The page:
Jesús Soto Sculpture Makes its New York City Debut at Hunter
Jesús Soto (1923-2005), Venezuela
Gran esfera cobalto (Large Blue Sphere), 1989
Painted aluminum and nylon
118 1/8 x 118 1/8 x 118 1/8 "(300 x 300 x 300 cm)
This is the first public installation of a work by Jesús Soto (1923-2005) to appear in New York City, and the first work from his Esfera (Sphere) series to be installed in the United States (Esferas have been installed in public sites in South Korea, France, Spain, and Venezuela). At Hunter, Gran esfera cobalto (Large Blue Sphere) is on loan from the Colección Patricia Phelps de Cisneros and will hang for at least a year in the West Lobby on the College's main campus at the corner of 68th Street and Lexington, a space open to the public. In 1974 an interactive sculpture from Soto's related series Penetrables (Penetrables) hung for several months in the central atrium of the Guggenheim Museum when a retrospective of his work appeared there.
The Venezuelan artist Jesús Soto was born in Ciudad Bolívar, studied at the Escuela de Artes Plásticas y Aplicadas de Caracas (School of Visual and Applied Arts of Caracas) from 1942 to 1947, and moved to Paris in 1950. In Paris he began producing abstract and kinetic paintings and sculpture and showed with the Salon des Réalités Nouvelles and at the Galerie Denise René. During the 1970s, the interactive public sculptures Soto was commissioned to make in Caracas helped reinvigorate the local art scene and made him a key figure in the spirited public art scene in Venezuela. In all of his work, Soto pursued the limits of abstraction, and explored the opposition between stasis and dynamism.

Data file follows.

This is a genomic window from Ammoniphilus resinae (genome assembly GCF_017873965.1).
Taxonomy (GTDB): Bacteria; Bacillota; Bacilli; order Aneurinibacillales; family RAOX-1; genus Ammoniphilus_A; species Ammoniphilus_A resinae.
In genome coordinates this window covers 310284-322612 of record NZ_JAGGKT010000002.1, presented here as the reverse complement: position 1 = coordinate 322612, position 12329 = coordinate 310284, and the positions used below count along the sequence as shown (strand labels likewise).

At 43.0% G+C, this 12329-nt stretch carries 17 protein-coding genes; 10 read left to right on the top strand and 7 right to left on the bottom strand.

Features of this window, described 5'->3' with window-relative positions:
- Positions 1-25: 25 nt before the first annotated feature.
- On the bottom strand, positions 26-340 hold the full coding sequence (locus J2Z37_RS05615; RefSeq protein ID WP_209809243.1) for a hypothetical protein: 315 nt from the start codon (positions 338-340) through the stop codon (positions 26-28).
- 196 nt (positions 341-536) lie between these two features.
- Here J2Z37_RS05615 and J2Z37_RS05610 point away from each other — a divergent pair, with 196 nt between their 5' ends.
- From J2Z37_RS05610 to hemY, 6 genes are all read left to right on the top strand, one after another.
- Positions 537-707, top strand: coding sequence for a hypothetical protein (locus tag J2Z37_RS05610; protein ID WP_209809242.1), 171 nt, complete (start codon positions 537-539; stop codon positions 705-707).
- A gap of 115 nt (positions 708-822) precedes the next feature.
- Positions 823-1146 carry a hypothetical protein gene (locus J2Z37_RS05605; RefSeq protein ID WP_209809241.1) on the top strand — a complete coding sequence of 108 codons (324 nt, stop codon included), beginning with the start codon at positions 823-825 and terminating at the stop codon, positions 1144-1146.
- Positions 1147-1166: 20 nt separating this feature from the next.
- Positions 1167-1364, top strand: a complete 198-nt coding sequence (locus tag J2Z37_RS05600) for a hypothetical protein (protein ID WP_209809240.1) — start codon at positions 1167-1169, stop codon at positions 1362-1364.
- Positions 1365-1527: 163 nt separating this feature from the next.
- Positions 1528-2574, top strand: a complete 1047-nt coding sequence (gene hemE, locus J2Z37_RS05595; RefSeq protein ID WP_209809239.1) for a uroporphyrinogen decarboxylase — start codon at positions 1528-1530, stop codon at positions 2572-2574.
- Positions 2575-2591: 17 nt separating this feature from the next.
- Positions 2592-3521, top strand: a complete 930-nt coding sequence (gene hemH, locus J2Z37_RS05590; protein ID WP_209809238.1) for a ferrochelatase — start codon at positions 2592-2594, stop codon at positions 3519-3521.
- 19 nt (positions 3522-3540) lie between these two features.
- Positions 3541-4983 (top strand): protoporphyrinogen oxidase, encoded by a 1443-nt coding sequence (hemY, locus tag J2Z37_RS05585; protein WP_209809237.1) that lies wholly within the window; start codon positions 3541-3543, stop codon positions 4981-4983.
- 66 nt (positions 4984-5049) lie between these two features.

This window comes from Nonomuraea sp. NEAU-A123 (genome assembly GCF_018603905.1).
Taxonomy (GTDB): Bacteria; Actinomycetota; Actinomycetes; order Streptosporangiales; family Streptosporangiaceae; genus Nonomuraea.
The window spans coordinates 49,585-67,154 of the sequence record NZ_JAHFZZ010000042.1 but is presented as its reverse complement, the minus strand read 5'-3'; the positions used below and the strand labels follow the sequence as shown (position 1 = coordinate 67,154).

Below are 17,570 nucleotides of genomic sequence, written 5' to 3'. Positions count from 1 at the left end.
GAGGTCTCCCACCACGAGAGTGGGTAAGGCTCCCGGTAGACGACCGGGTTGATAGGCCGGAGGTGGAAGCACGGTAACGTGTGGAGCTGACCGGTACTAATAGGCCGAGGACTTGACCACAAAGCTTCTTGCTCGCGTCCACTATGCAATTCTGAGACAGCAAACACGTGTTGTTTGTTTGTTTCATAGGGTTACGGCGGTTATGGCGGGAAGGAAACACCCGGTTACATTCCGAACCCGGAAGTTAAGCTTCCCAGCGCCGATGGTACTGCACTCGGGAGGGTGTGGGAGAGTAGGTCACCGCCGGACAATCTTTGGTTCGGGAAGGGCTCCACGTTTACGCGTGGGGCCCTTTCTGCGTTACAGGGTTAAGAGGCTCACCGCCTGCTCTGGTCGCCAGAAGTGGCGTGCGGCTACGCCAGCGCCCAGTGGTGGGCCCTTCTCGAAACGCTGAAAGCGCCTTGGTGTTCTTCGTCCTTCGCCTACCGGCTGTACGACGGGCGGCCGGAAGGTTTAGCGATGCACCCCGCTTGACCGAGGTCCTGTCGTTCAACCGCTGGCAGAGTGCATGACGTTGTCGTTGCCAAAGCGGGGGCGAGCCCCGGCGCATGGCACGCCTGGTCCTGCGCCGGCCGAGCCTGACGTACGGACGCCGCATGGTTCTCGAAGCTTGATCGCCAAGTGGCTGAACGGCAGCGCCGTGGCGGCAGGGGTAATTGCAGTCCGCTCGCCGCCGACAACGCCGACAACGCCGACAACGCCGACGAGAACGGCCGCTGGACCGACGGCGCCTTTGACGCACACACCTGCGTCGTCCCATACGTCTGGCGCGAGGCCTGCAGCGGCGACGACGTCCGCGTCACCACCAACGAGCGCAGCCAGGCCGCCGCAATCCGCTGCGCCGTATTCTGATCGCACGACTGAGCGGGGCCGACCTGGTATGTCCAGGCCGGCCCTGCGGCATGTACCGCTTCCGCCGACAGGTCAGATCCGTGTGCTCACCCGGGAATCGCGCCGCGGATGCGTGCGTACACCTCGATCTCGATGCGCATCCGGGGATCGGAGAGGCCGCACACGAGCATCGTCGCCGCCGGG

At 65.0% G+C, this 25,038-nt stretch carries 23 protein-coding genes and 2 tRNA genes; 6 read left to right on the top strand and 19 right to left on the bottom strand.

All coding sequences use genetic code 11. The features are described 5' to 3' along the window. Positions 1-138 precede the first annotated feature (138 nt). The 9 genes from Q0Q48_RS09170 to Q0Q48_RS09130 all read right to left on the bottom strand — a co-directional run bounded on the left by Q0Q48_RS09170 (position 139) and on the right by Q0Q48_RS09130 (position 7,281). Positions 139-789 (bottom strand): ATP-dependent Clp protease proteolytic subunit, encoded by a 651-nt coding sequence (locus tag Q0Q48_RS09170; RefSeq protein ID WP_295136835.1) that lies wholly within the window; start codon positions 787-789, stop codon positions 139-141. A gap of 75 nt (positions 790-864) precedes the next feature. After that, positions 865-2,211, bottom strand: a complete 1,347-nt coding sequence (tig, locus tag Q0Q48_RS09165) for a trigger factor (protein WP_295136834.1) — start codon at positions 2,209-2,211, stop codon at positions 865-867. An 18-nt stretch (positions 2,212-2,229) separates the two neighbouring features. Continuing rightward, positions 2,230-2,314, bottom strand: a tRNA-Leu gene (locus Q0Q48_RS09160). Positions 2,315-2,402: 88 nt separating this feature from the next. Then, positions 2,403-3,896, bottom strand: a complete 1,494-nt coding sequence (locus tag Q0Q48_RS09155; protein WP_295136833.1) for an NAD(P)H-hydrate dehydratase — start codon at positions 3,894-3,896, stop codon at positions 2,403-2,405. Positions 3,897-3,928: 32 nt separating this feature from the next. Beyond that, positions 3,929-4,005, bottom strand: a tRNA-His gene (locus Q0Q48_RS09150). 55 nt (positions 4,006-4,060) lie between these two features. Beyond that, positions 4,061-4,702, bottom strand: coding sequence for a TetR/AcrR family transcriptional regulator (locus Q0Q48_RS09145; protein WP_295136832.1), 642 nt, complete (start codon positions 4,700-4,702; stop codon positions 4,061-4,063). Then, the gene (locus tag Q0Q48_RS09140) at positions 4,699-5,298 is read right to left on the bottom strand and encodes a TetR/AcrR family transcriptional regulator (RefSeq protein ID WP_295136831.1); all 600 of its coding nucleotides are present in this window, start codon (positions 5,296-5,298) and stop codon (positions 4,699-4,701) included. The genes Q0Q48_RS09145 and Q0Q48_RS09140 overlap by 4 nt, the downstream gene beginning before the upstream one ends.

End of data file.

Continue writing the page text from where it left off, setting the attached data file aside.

In Gran esfera, blue aluminum tubes hang by nylon cords from a grid anchored to the ceiling so that the tubes appear to float in space. The work's highly responsive relationships to both the architectural context and spectators' bodies conveys Soto's lifelong interest in creating large, public interactive works that explore the limits between architecture and sculpture, and sculpture and spectators.